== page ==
If you are among the generation that grew up in Singapore in the mid-80s, you can most probably recall a five-year-old you meeting up with your friends at the common playground near your area chewing some gum in your mouth. One or two in the group with a somewhat accelerated learning curve will be chewing on a more fragrant and thicker gum, blowing pinkish-white mini balloons or “bubbles” that will explode in their faces, much to the amusement of the others in the group. The rest of you would then eagerly surround that “Special One” to learn the tricks of the trade, sticking your tongue out with the gum covering the tip of it and trying desperately to blow a bubble and be cool like your friend, who still happen to be giving out free tutorials on how to blow a bubble gum successfully.
The Fateful Day in 1992
However, as everyone was about to find out, the joy of chewing on different flavoured gums and blowing bubbles out of it was short-lived. On January 3rd, 1992, those living in Singapore were hit with the news that the State has enforced a ban on these chomping sticks under the Regulation of Imports and Exports (Chewing Gum) Regulations. This ban, which encompasses all gum products of its various derivations, such as bubble and dental chewing gums, imposes a heavy fine and possible imprisonment for those caught manufacturing, importing or selling chewing gum. So what exactly lead to this drastic implementation by the little red dot?
In his memoirs, the late Lee Kuan Yew has made mentioned that when he was the Prime Minister of Singapore in 1983, a proposal for the ban of chewing gum was already brought forth and presented to him by the then Minister for National Development as the consumption of chewing gum was already causing an environmental nuisance, especially in high-rise public housing apartments, with reports indicating that vandals were regularly disposing spent gums by flicking it into mailboxes and sticking it on lift buttons as well as inside keyholes. Spent gums that are littered all over the island and left lying visibly on pavements, stairways and the seats of public buses meant an increase in the cost of cleaning, maintenance and repair of damaged properties.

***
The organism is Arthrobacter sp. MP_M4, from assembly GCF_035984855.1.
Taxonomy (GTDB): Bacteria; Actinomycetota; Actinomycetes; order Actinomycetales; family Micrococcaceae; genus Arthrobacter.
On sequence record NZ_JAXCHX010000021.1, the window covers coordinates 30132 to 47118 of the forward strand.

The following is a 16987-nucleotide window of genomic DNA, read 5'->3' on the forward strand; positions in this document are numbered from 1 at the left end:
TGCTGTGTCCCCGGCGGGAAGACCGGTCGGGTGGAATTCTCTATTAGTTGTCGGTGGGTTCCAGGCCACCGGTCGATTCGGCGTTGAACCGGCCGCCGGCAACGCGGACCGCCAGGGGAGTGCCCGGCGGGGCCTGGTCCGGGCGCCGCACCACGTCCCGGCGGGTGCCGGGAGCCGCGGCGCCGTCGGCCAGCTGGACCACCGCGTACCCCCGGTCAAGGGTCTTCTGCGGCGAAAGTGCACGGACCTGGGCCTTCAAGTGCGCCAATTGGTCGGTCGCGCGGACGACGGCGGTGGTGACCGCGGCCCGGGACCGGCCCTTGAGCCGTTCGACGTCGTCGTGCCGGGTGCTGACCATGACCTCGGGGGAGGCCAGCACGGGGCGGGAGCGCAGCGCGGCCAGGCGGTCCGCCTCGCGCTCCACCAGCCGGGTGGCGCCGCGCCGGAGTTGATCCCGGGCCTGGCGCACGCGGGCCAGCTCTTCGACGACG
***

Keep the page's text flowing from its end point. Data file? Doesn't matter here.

The late PM Lee, however, thought that the ban was too harsh and drastic to be implemented then but took soft approaches to control the sale of chewing gums. In the 1980s, the Singapore government began to prohibit the airing of advertisements that encourage the purchase and sale of chewing gums, while school canteens were specifically instructed to stop selling chewing gum to students.
In 1987, Singapore has successfully launched its very own $5 billion local railway system, known to this day as the Mass Rapid Transit (MRT). It was the largest public project ever to be implemented by Singapore, earning the State some well-deserved bragging rights and thrusting them into the regional spotlight. However, things took a sour turn when reports surfaced that vandals had begun doing what they do best — destroying public property by sticking spent gums on the train door sensors of the MRT, causing the doors to malfunction on a number of occasions and setting off severe disruption to train services and cause major inconveniences to its users. Incidents like these were always costly and culprits proved to be difficult to trace and apprehend.
Thus, in January 1992, Goh Chok Tong, who had just taken over the reigns of Lee Kuan Yew as Prime Minister, decided to impose an immediate ban on the distribution of chewing gum and the restriction was enacted in Singapore Statute Chapter 57, the Control of Manufacture Act, which also governs the control and limitation of certain tobacco and alcohol products.
At the start, there was a divide in public reaction to the chewing gum ban. On one hand, the supporters of the ban, which include the likes of the Consumers Association of Singapore, the Singapore Mass Rapid Transit as well as the public cleaners strongly felt that the ban would help overturn the perennial nuisance these vandalisers bring about and as a result, significantly improve the level of cleanliness in Singapore. On the other hand, critics of the ban made it known that the enforcement was too sudden and harsh, and went on to appeal for the government to consider adopting a more rational approach, such as public education and heavier fines for those who fail to get rid of their spent gums correctly. The ban was also detested by local chewing gum distributors, including supermarkets, convenience stores and provision shops, who all had to ditch their chewing gum stocks at a loss.
The State, however, did not budge from its stance and went full steam ahead with the ban, seeing that public education implemented in the 80s did not seem to yield the desired effects. Over time, the ban overcame its odds and proved to be highly effective in lowering the number of chewing gum litter cases, with a reported average of two cases a day as opposed to 525 before the ban.
With the numbers spiralling down quickly, the government reported huge savings in island-wide cleaning and maintenance costs. In March 2004, the government partially lifted the ban on chewing gum, though it was restricted to those that offer therapeutic benefits, such as nicotine gum and oral dental gum.